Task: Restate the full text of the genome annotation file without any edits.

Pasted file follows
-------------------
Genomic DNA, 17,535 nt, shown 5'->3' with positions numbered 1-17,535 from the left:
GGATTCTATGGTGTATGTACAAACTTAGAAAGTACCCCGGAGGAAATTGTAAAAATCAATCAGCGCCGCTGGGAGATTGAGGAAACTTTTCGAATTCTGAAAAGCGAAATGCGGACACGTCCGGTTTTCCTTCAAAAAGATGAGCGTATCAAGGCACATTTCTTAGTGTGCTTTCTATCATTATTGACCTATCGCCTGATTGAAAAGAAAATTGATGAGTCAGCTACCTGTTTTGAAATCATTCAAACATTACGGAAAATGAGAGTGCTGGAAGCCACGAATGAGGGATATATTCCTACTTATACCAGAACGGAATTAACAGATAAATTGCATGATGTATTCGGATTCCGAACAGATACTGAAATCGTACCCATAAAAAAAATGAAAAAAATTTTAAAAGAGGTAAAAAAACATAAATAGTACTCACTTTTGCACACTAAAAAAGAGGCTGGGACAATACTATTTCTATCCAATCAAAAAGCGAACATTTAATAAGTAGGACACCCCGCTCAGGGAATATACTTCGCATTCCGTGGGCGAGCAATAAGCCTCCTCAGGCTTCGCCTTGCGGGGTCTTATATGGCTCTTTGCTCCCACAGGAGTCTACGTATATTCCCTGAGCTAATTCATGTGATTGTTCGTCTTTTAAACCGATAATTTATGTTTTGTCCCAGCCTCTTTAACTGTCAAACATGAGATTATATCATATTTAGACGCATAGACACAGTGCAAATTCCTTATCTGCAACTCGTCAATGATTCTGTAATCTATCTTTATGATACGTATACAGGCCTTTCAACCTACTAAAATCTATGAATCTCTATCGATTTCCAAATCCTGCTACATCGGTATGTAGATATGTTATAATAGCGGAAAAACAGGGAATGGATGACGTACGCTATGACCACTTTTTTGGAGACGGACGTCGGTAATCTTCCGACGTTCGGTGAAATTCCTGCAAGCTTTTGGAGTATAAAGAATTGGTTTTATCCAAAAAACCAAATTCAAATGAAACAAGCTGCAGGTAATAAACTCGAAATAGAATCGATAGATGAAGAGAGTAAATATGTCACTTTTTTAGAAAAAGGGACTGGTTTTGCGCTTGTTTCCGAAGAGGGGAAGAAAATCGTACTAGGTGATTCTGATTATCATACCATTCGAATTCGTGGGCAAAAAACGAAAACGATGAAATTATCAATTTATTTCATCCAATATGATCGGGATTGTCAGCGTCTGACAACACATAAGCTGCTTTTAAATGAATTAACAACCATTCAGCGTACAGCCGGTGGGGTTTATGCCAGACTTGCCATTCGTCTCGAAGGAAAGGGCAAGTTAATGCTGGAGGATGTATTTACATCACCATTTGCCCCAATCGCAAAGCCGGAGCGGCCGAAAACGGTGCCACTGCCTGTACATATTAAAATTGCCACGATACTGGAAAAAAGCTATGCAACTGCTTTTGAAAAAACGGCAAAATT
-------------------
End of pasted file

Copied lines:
Genomic DNA, 17,535 nt, shown 5'->3' with positions numbered 1-17,535 from the left:
GGATTCTATGGTGTATGTACAAACTTAGAAAGTACCCCGGAGGAAATTGTAAAAATCAATCAGCGCCGCTGGGAGATTGAGGAAACTTTTCGAATTCTGAAAAGCGAAATGCGGACACGTCCGGTTTTCCTTCAAAAAGATGAGCGTATCAAGGCACATTTCTTAGTGTGCTTTCTATCATTATTGACCTATCGCCTGATTGAAAAGAAAATTGATGAGTCAGCTACCTGTTTTGAAATCATTCAAACATTACGGAAAATGAGAGTGCTGGAAGCCACGAATGAGGGATATATTCCTACTTATACCAGAACGGAATTAACAGATAAATTGCATGATGTATTCGGATTCCGAACAGATACTGAAATCGTACCCATAAAAAAAATGAAAAAAATTTTAAAAGAGGTAAAAAAACATAAATAGTACTCACTTTTGCACACTAAAAAAGAGGCTGGGACAATACTATTTCTATCCAATCAAAAAGCGAACATTTAATAAGTAGGACACCCCGCTCAGGGAATATACTTCGCATTCCGTGGGCGAGCAATAAGCCTCCTCAGGCTTCGCCTTGCGGGGTCTTATATGGCTCTTTGCTCCCACAGGAGTCTACGTATATTCCCTGAGCTAATTCATGTGATTGTTCGTCTTTTAAACCGATAATTTATGTTTTGTCCCAGCCTCTTTAACTGTCAAACATGAGATTATATCATATTTAGACGCATAGACACAGTGCAAATTCCTTATCTGCAACTCGTCAATGATTCTGTAATCTATCTTTATGATACGTATACAGGCCTTTCAACCTACTAAAATCTATGAATCTCTATCGATTTCCAAATCCTGCTACATCGGTATGTAGATATGTTATAATAGCGGAAAAACAGGGAATGGATGACGTACGCTATGACCACTTTTTTGGAGACGGACGTCGGTAATCTTCCGACGTTCGGTGAAATTCCTGCAAGCTTTTGGAGTATAAAGAATTGGTTTTATCCAAAAAACCAAATTCAAATGAAACAAGCTGCAGGTAATAAACTCGAAATAGAATCGATAGATGAAGAGAGTAAATATGTCACTTTTTTAGAAAAAGGGACTGGTTTTGCGCTTGTTTCCGAAGAGGGGAAGAAAATCGTACTAGGTGATTCTGATTATCATACCATTCGAATTCGTGGGCAAAAAACGAAAACGATGAAATTATCAATTTATTTCATCCAATATGATCGGGATTGTCAGCGTCTGACAACACATAAGCTGCTTTTAAATGAATTAACAACCATTCAGCGTACAGCCGGTGGGGTTTATGCCAGACTTGCCATTCGTCTCGAAGGAAAGGGCAAGTTAATGCTGGAGGATGTATTTACATCACCATTTGCCCCAATCGCAAAGCCGGAGCGGCCGAAAACGGTGCCACTGCCTGTACATATTAAAATTGCCACGATACTGGAAAAAAGCTATGCAACTGCTTTTGAAAAAACGGCAAAATT